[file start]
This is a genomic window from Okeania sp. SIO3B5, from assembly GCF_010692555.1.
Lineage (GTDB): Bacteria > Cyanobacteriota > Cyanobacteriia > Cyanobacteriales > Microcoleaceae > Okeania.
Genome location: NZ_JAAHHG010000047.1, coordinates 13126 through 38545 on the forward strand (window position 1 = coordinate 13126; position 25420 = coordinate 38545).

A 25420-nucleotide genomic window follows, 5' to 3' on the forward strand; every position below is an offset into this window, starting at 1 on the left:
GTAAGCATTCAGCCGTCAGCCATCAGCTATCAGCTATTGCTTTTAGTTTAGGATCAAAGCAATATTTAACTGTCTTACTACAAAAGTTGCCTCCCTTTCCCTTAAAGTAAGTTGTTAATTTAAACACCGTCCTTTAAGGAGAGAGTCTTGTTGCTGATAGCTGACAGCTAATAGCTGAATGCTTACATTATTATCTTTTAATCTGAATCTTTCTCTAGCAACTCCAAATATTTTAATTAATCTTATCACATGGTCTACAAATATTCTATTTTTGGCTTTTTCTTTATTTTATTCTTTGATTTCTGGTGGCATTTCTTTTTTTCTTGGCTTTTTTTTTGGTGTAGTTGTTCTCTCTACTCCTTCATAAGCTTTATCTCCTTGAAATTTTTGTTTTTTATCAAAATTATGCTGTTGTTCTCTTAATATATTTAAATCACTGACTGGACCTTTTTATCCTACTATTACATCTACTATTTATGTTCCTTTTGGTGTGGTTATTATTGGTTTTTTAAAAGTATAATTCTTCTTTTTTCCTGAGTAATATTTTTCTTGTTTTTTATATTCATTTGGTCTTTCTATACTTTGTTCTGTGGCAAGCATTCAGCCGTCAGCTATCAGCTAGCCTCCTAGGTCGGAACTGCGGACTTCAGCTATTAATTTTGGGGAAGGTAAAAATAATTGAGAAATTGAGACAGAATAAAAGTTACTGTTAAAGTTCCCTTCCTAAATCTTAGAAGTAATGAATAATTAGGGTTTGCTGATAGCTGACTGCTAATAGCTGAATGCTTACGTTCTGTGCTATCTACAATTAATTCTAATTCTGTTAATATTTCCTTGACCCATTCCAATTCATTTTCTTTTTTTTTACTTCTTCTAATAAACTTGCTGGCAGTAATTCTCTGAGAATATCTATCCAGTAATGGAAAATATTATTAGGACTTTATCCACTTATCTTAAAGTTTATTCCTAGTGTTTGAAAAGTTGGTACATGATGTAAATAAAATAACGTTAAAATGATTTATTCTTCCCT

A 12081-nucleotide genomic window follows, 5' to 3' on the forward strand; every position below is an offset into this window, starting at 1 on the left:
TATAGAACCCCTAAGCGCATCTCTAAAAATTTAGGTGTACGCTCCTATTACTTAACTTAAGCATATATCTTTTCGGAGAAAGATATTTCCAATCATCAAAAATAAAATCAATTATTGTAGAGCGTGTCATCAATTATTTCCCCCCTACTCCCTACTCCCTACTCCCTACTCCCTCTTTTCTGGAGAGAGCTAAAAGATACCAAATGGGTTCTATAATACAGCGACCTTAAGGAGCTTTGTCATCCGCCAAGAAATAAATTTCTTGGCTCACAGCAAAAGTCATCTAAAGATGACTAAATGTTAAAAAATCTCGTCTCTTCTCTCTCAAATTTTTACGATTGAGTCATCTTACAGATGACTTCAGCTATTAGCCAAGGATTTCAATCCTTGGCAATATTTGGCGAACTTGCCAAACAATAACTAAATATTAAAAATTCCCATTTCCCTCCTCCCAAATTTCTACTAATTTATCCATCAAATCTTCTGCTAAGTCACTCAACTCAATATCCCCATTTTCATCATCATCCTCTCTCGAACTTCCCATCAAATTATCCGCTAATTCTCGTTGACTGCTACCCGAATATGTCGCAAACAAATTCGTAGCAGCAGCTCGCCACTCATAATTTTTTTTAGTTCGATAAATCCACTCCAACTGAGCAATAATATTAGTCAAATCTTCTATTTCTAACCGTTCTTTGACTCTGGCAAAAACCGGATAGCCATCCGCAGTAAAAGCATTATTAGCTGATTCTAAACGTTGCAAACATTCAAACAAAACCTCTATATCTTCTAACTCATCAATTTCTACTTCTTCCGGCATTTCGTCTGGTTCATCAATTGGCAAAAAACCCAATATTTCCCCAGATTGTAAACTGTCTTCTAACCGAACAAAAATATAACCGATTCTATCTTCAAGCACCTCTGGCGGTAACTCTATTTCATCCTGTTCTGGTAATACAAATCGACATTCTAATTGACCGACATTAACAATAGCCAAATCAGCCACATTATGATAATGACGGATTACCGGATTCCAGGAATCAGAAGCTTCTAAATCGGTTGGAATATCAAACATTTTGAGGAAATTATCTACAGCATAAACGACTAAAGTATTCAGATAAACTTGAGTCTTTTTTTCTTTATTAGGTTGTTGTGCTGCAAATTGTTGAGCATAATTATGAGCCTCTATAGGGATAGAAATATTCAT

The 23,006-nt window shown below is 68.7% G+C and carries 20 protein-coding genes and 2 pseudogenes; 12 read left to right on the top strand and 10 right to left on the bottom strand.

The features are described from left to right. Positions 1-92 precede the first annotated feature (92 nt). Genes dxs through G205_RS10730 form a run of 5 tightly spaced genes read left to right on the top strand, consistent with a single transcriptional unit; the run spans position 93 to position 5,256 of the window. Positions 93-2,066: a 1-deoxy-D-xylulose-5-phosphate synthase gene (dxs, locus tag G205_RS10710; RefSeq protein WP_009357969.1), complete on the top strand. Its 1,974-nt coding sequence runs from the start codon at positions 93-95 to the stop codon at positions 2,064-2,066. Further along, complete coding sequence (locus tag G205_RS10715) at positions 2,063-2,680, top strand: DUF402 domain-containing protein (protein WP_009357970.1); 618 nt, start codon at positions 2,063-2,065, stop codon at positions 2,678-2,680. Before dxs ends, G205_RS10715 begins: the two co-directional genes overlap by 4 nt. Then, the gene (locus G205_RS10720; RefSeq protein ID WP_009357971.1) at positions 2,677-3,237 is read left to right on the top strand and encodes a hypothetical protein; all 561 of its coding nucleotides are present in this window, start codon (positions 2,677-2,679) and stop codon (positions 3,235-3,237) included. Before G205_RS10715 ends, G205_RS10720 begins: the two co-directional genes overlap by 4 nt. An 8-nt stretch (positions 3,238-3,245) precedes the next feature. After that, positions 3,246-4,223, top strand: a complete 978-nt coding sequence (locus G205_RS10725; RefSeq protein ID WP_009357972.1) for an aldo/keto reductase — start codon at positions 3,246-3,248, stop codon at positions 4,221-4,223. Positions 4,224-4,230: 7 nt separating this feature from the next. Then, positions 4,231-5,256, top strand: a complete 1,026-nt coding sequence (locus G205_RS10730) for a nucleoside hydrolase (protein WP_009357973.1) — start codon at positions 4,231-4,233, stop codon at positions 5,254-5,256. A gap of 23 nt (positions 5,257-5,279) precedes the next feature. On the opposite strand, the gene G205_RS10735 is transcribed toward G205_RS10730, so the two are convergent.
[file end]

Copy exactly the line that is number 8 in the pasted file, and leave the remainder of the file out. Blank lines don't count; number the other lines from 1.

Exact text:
The 23,006-nt window shown below is 68.7% G+C and carries 20 protein-coding genes and 2 pseudogenes; 12 read left to right on the top strand and 10 right to left on the bottom strand.